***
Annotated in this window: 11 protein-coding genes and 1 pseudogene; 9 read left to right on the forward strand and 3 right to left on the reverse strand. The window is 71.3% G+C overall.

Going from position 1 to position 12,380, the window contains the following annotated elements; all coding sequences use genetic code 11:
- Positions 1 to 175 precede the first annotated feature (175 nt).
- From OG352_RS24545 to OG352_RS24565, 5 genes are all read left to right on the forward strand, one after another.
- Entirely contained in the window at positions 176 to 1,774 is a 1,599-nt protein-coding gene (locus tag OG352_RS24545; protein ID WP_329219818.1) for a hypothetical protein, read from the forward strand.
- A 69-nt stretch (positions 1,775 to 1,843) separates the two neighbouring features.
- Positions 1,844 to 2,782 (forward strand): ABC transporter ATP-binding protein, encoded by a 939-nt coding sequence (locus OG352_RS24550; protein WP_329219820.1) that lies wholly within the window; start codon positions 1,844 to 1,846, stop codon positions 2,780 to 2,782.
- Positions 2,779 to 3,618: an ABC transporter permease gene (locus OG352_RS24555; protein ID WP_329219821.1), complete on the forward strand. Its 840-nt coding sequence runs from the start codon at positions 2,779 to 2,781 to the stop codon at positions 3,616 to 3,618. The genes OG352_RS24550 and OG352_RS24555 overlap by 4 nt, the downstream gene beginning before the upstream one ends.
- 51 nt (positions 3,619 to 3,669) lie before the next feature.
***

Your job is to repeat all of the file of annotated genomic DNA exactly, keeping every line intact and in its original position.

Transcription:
Annotated in this window: 11 protein-coding genes and 1 pseudogene; 9 read left to right on the forward strand and 3 right to left on the reverse strand. The window is 71.3% G+C overall.

Going from position 1 to position 12,380, the window contains the following annotated elements; all coding sequences use genetic code 11:
- Positions 1 to 175 precede the first annotated feature (175 nt).
- From OG352_RS24545 to OG352_RS24565, 5 genes are all read left to right on the forward strand, one after another.
- Entirely contained in the window at positions 176 to 1,774 is a 1,599-nt protein-coding gene (locus tag OG352_RS24545; protein ID WP_329219818.1) for a hypothetical protein, read from the forward strand.
- A 69-nt stretch (positions 1,775 to 1,843) separates the two neighbouring features.
- Positions 1,844 to 2,782 (forward strand): ABC transporter ATP-binding protein, encoded by a 939-nt coding sequence (locus OG352_RS24550; protein WP_329219820.1) that lies wholly within the window; start codon positions 1,844 to 1,846, stop codon positions 2,780 to 2,782.
- Positions 2,779 to 3,618: an ABC transporter permease gene (locus OG352_RS24555; protein ID WP_329219821.1), complete on the forward strand. Its 840-nt coding sequence runs from the start codon at positions 2,779 to 2,781 to the stop codon at positions 3,616 to 3,618. The genes OG352_RS24550 and OG352_RS24555 overlap by 4 nt, the downstream gene beginning before the upstream one ends.
- 51 nt (positions 3,619 to 3,669) lie before the next feature.